This post originally appeared on Murder Is Everywhere.
All over Maryland, there’s one sweet word I hear every day: cicada.
The cicadas are here.
Or, should I say, Magicicada? Or to be very precise—I can’t say it, but I can spell Magicicada septendecim, Magicicada Cassini and Magicicada septenecula, the three species making up Brood X which is based in Maryland and the Mid-Atlantic states nearby.
Do you know cicadas? They are much nicer than locusts. They don’t eat leaves, for a start.
They are such special “here today, gone tomorrow” friends. They bury to the ground as nymphs, wait seventeen years, and then come out to say hello. I am talking about a very special flying insect that emerges in eastern North America after a thirteen- or seventeen-year-long hibernation underground. This brood of cicadas manages to survive predators like birds and other small mammals by bursting forth in such numbers that the predators can eat their fill, and there are still enough left to mate and lay eggs for the future. Scientists don’t know if cicadas have an internal body clock that gives them a mid-spring alarm wake-up. That is one long battery, to go for seventeen years.
And what do cicadas have to do with writing? Well, some of us take seventeen years to get a career going. Others take seventeen years to write one book. Cicadas know how much time it takes to make art.
Maryland rightly considers itself the world’s cicada capital because our area has been home (for perhaps 40 and 200 million years!) to a brood (species) that is the largest in the country. The estimated density of a cicada emergence is 1.5 million emerging per acre. Before you start imagining my cicada summer as a sci-fi horror movie, let me confess I only saw two cicadas today during two hours of weeding. This could be related to environmental change, including the gardening “improvements” we’ve done, digging deep and adding more earth in various places. I was weeding this afternoon and only saw two cicadas. But when I walk through my neighborhood, I’m relieved to see some streets have healthy populations.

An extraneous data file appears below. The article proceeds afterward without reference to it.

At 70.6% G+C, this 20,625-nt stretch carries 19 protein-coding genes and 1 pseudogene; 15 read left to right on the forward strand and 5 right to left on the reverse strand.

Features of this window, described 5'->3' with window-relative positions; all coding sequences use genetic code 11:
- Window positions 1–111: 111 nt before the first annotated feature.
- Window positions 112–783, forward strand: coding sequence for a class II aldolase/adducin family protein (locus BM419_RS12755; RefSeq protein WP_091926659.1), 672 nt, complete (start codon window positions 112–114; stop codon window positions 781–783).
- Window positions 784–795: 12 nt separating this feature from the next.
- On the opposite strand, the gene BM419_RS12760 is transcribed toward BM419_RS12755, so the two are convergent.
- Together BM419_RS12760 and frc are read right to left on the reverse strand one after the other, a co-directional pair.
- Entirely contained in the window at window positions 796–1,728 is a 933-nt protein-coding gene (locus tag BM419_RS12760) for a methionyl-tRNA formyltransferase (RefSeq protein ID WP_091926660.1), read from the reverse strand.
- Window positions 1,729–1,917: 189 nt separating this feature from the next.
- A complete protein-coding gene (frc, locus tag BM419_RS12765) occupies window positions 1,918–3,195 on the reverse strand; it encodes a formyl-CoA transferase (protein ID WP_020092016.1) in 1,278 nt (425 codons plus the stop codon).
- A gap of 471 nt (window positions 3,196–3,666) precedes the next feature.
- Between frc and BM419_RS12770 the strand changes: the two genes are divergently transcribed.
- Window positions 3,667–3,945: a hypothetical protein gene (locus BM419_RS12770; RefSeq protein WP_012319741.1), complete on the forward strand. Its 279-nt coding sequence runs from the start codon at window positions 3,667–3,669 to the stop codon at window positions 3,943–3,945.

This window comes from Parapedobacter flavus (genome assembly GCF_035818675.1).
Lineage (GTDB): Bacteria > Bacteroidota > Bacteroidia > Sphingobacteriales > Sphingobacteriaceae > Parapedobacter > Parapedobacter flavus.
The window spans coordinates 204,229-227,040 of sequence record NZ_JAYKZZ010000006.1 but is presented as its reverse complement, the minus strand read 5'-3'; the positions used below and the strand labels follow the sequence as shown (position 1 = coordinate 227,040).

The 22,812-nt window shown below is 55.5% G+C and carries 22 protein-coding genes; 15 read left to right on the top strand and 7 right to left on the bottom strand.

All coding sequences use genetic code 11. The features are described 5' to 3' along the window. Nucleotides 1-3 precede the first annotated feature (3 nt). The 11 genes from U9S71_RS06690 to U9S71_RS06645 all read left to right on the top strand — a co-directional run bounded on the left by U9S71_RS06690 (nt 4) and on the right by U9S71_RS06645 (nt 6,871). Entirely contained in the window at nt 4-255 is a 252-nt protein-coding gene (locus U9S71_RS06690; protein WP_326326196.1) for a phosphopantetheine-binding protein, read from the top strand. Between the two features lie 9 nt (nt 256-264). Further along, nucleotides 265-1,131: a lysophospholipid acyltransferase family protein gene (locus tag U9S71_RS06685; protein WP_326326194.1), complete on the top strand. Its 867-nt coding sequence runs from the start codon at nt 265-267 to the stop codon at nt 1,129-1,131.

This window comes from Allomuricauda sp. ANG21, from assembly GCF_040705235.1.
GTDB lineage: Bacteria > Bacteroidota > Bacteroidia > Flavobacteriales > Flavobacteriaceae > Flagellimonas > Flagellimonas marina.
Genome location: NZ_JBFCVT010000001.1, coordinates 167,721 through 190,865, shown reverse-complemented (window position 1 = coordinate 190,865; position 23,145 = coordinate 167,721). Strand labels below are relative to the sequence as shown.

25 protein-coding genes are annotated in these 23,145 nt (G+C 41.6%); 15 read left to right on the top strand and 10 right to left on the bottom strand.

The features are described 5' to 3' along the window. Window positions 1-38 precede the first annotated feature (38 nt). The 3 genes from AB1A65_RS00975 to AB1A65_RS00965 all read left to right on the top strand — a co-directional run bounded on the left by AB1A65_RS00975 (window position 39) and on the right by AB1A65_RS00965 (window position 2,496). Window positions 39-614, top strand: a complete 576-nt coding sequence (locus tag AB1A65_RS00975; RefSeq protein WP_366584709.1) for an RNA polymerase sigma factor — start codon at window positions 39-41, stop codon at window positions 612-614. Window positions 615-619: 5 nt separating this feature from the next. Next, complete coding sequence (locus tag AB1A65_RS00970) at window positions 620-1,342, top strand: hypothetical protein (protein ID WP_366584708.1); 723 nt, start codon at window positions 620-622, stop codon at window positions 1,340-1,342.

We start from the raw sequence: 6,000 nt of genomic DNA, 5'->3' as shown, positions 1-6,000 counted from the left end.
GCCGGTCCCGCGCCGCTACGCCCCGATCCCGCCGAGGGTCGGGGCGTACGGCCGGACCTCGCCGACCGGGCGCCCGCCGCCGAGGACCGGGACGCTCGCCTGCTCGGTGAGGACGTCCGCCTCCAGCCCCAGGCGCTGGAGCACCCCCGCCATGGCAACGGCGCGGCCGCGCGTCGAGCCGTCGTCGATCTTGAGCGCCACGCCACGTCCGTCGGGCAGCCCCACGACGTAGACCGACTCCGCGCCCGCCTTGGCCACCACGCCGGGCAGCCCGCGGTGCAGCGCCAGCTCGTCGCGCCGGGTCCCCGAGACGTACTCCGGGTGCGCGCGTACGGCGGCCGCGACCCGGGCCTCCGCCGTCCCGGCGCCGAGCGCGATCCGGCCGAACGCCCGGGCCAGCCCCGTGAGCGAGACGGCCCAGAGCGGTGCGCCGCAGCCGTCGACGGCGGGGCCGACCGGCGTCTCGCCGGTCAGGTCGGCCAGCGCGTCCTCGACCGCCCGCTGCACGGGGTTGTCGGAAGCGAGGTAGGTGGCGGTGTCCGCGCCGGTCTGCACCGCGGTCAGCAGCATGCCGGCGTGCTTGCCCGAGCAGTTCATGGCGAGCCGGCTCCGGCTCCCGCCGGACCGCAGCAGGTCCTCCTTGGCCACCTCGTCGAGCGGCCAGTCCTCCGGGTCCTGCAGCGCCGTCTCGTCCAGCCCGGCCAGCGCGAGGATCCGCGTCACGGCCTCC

I remember so many more cicadas in years past.
My first experience was in 1987, when I was a young reporter at the Baltimore Evening Sun. I remember cicadas flying into my hair when I was leaving my city apartment for work and going out in early evening on dates. I saw their shells littered on the pavement. drove through wooded areas, the sound of the male cicadas contracting their abdominal muscles was like the most overpowering techno music. A single cicada can make noise of 110 decibels, on par with a lawn mower. They definitely interfered with the outdoor bar scene.
I was a young mother for the next generation of Brood X in 2004. I recall the kids swinging on swings and climbing up slides, not running in fear from flying bugs. But I wasn’t that focused on appreciating the cicadas. It was the height of the Iraq War, and the Navy had recalled my husband to active duty. Would he go to the front lines in the Middle East or somewhere else? How would I manage the young kids and finish the book that was due? The cicadas’ songs could not drown out the panicked noise in my head.
This time around, the cicadas arrived the week after my daughter’s death. At the start of April I’d told her they would be flying all summer, and she’d winced, anticipating an insect invasion she didn’t remember from her childhood. But she missed every one of them. Neel’s here and keeping his eyes out, but he’s still waiting for the big show. As a musician, it could impact the outdoor concerts he hopes to play. My husband is anxious for the cicadas’ well-being, carefully lifting them off his car tires so they don’t perish, and dissing the few neighbors who have chosen to protect young trees with fine mesh.
As I watch the cicadas crawl up trees to gather strength, and burst from their shells, I marvel at their steadfastness—and how patiently they wait, underground, for a few dazzling weeks of communal joy.